The heaviness of the atmosphere was palpable as the first few notes of "Art of Life" drew sounds of awe from the audience. The arrangement was excellent. Extremely moving. Perfect balance of acoustic guitar and piano, and ToshI really gave singing it his all. The break for the encore was brief, and was ushered in with some goth-as-hell organ coupled with Sugizo's violin for an intro. "Rose of Pain" seemed destined for an acoustic arrangement, to be quite honest. Utterly excellent. It sounded like a tango at points. However, Yoshiki's absence from the stage was unmistakeable. The song felt incomplete without piano.

Everyone took a little time to wish Sugizo a happy birthday at this point, and ToshI lead the arena in a little "Happy Birthday to You", for which Sugizo seemed very thankful, putting his hands together in front of his face to thank the audience afterward. It seemed very fitting that the next song be "Beneath the Skin", a song Sugizo wrote years ago for the short-lived band S.K.I.N. X JAPAN seems to have reclaimed this sexy tune for its own.

Another brief break followed before the second encore began with "I.V." Everybody was singing this one for ToshI, and in a bit of role reversal he seemed to be the one doing the call and repeat rather than the audience. Sugizo had some lovely falsetto pipes on his backup vocals here, and Yoshiki found the strength to come to the front of the stage to belt out his signature "We are!!" a few dozen times as the audience cried in answer "X!!" At this point in the night he honestly seemed to be in a great deal of pain. How he managed through it is anybody's guess. He really soldiered through.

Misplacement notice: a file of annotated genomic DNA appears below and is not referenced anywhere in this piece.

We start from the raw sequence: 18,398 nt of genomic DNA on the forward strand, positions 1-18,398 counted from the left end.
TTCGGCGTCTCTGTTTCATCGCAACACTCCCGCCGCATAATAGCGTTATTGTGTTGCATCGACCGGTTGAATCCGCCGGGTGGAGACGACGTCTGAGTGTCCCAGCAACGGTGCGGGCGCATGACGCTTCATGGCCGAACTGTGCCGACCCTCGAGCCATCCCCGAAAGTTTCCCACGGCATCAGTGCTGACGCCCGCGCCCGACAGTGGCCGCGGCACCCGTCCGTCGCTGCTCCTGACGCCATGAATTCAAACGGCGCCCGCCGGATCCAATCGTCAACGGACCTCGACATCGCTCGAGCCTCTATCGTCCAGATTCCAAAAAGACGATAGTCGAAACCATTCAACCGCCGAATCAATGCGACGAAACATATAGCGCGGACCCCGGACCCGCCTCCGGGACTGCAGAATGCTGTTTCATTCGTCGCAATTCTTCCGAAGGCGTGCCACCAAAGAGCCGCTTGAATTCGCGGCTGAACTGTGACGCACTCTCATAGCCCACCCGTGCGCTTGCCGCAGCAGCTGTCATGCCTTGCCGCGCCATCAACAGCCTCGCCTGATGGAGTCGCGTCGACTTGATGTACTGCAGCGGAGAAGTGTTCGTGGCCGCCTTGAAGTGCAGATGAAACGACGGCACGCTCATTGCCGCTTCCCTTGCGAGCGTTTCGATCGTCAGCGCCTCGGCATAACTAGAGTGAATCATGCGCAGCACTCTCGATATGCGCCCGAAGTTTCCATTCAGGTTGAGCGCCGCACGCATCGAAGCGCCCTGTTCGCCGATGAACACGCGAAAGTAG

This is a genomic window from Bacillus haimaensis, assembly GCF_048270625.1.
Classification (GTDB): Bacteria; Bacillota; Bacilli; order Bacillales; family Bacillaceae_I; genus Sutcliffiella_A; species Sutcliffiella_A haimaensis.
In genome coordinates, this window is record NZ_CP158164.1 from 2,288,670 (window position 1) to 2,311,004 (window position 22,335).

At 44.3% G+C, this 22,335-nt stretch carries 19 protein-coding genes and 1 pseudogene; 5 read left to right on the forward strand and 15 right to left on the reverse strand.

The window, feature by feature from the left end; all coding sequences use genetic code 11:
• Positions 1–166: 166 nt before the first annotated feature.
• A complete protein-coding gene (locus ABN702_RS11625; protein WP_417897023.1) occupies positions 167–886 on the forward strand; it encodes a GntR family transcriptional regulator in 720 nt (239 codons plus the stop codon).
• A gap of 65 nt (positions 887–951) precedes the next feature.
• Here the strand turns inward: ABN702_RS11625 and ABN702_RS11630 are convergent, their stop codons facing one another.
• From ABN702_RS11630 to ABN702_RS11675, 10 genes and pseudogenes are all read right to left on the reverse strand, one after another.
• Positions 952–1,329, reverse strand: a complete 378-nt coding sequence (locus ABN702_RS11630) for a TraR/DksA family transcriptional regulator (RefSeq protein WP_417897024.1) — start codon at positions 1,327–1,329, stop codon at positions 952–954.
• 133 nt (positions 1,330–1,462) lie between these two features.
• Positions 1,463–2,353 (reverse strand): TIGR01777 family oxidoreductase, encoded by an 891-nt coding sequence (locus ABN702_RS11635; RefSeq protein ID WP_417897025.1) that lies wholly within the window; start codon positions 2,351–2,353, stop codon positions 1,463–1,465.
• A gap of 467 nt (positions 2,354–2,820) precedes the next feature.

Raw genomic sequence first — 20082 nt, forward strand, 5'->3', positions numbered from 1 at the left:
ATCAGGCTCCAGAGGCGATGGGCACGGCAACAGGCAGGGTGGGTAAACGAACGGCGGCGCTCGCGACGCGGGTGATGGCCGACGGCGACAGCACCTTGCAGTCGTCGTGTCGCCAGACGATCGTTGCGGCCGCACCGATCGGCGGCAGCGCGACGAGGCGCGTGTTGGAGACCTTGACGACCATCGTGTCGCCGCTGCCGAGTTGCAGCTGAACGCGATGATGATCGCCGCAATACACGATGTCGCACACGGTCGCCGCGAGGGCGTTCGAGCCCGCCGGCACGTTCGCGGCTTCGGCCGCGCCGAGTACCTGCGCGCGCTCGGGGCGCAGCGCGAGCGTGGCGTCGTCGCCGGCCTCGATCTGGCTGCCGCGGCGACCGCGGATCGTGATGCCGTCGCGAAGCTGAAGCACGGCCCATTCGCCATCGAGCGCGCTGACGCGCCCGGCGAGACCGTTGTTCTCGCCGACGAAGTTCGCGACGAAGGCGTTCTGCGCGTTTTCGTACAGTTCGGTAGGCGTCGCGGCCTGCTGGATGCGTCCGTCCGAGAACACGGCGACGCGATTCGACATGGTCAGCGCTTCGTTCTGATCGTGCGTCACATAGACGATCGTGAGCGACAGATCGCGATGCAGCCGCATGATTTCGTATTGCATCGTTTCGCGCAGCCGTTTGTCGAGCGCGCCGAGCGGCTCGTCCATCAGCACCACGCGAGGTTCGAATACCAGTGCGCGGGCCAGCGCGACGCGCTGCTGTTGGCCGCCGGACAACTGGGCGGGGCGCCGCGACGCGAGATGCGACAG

"Voiceless Screaming" was the second-to-last song of the evening. Before it began, however, Yoshiki asked ToshI if he remembered what tomorrow was. ToshI did, but Yoshiki saw fit to clarify it for anyone who didn't. Tomorrow, July 12th, would be Taiji's birthday; another departed X JAPAN member. Yoshiki confessed that the acoustic arrangement for "Voiceless Screaming" was really difficult, but he would do his best to try. ToshI really nailed this one despite the fact that he was clearly feeling emotional about it. His voice cracked in a place or two. It was breathtaking.

Before the final song of the night, "Endless Rain", Yoshiki made a poignant statement. He said that the show was like physical therapy for him. A few fans cried for him to keep going, and Yoshiki really seemed moved by the encouragement. There aren't really any words that can do the ballad any credit. Needless to say it was a flawless finish to one emotional roller coaster of a show.

01 Forever Love
02 Hero
03 Tears
04 Kiss the Sky
05 Heath bass solo
06 Pata guitar solo
07 Drain
08 Sugizo violin solo
09 Silent Jealousy
10 Yoshiki piano solo: Largo
11 Miracle
12 Angel
13 Without You
14 Kurenai
15 Art of Life -radio edit-
Encore 1
16 Rose of Pain -radio edit-
17 Beneath the Skin
Encore 2
17 I.V.
18 Voiceless Screaming
19 Endless Rain
Author: M. Minikhiem
last update: 2017-09-19